Rauner, CTU agree on raising taxes in Chicago

Leaders of the Chicago Teachers Union don't agree with Republican Gov. Bruce Rauner very often, but they did Thursday.

Both say Chicago should tax itself for new school funds, rather than wait for the state to send more money. 

On the stump for the second straight day, the governor told educators in the Northwest Suburbs that 200 school districts across Illinois are in worse financial shape than Chicago's Public Schools.

Because about 6,000 students recently left CPS, Rauner says he's being generous not to cut its school aid.

“They have fewer kids. Families are leaving Chicago because of crime and a lack of jobs and a lot of reasons. But I'm willing to say, let's put the same amount in, even though they have fewer students, as a stopgap, as a way to get through this crisis right now,” Rauner said.

The CEO of the city's public schools said the governor is ignoring basic fairness.

“We have 20% of the kids in the state system. We get less than 15% of state education funding. That's fundamentally wrong, especially since 86% of our kids are low income; 85% are African-American or Latino. This is blatant discrimination,” Forrest Claypool said.

Claypool and superintendents of other districts warn schools will not open on time this fall, unless the governor and legislators have delivered state funding.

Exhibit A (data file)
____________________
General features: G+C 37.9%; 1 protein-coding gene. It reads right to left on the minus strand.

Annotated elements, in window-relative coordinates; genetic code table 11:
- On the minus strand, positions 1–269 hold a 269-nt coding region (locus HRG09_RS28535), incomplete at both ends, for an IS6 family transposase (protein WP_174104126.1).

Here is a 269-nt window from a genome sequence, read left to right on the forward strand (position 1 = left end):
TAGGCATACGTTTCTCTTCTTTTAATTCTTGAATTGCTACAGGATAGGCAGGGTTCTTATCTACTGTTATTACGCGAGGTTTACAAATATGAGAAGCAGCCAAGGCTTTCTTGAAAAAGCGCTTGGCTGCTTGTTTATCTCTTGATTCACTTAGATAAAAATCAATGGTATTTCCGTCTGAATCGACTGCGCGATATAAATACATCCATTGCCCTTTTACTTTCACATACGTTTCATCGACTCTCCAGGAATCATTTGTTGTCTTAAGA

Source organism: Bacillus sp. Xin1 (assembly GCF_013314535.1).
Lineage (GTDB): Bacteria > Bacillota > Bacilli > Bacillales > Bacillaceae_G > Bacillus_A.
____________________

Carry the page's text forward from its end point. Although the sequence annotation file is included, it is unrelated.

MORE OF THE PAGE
Chicago's $5.7 billion school budget counts on about $2 billion in state aid. Claypool has warned that without additional dollars from Springfield, thousands of Chicago teachers could be laid off by September.

If Rauner won't approve the money needed to prevent that, the teachers union demands Mayor Emanuel raise taxes in Chicago.

“I'm shocked to see the Chicago Teachers Union is surrendering to Gov. Rauner and letting him off the hook for funding education properly,” Claypool said.

Emanuel said in a written statement that Rauner seemed to be using Donald Trump's playbook.

“I don't know where all these goofy, personal attacks come from. That's not helpful,” Rauner said.

The governor is right on that, although he's certainly delivered plenty of "goofy, personal attacks" on the mayor and other top Democrats. It's a measure of how far apart they really are.

Our advice to parents? Start planning now for all-day child care in September. Don't count on schools opening.